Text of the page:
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Stock Rally Poses Question: When Does a Bull Become a Bubble?
The bull market turned a year old on Tuesday, a testament to the unbridled enthusiasm that let investors shrug off the economic carnage of the pandemic and buy stocks — and pretty much anything else.
Since the S&P 500 scraped bottom on March 23 last year, the blue-chip index has posted a rally of nearly 75 percent, even with a 0.8 percent fall on Tuesday. Tesla’s stock is up more than 650 percent, while true believers have pushed up shares of GameStop by over 4,500 percent. Bitcoin is booming, and so are even more esoteric assets like NFTs.
It’s enough to pose a question that would have seemed unfathomable a year ago.
“Is this a bubble?” said Garry Evans, chief strategist for global asset allocation at BCA Research. “I would say there are certainly pockets of the market that look bubbly.”
Mr. Evans said he didn’t see “a generalized bubble” but believed that individual stocks — like GameStop, which was driven up in January by retail traders gathering on sites like Reddit — and cryptocurrencies were overvalued.
an increase in stock-buying by average investors. From the most recent round of stimulus alone, Deutsche Bank recently estimated, some $170 billion could flow into the stock market.
stimulus payments would be $1,400 for most recipients. Those who are eligible would also receive an identical payment for each of their children. To qualify for the full $1,400, a single person would need an adjusted gross income of $75,000 or below. For heads of household, adjusted gross income would need to be $112,500 or below, and for married couples filing jointly that number would need to be $150,000 or below. To be eligible for a payment, a person must have a Social Security number. Read more.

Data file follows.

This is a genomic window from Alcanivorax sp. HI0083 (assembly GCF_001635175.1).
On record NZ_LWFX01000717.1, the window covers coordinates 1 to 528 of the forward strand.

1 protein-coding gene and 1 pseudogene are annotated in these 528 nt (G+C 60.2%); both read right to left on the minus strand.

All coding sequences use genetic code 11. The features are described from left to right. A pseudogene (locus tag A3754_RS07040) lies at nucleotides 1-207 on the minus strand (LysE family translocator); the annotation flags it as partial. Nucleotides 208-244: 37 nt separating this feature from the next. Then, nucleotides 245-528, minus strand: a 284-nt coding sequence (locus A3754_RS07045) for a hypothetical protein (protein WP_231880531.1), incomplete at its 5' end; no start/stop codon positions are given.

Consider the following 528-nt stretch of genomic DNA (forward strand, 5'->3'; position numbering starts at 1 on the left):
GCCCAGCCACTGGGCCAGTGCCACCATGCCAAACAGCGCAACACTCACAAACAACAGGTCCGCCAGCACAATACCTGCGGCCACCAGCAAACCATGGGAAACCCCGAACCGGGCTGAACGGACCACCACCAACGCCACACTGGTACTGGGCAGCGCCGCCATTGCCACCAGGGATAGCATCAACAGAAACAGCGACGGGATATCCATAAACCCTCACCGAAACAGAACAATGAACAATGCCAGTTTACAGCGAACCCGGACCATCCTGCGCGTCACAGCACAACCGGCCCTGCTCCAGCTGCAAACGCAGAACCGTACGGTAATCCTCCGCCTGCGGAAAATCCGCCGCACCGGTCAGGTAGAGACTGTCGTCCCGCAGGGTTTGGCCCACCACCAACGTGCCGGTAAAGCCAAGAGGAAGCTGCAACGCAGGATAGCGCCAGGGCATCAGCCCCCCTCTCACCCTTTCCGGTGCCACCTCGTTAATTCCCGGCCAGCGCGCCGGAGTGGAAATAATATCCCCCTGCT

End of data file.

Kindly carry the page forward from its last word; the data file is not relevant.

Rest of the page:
Buying insurance through the government program known as COBRA would temporarily become a lot cheaper. COBRA, for the Consolidated Omnibus Budget Reconciliation Act, generally lets someone who loses a job buy coverage via the former employer. But it’s expensive: Under normal circumstances, a person may have to pay at least 102 percent of the cost of the premium. Under the relief bill, the government would pay the entire COBRA premium from April 1 through Sept. 30. A person who qualified for new, employer-based health insurance someplace else before Sept. 30 would lose eligibility for the no-cost coverage. And someone who left a job voluntarily would not be eligible, either. Read more
This credit, which helps working families offset the cost of care for children under 13 and other dependents, would be significantly expanded for a single year. More people would be eligible, and many recipients would get a bigger break. The bill would also make the credit fully refundable, which means you could collect the money as a refund even if your tax bill was zero. “That will be helpful to people at the lower end” of the income scale, said Mark Luscombe, principal federal tax analyst at Wolters Kluwer Tax & Accounting. Read more.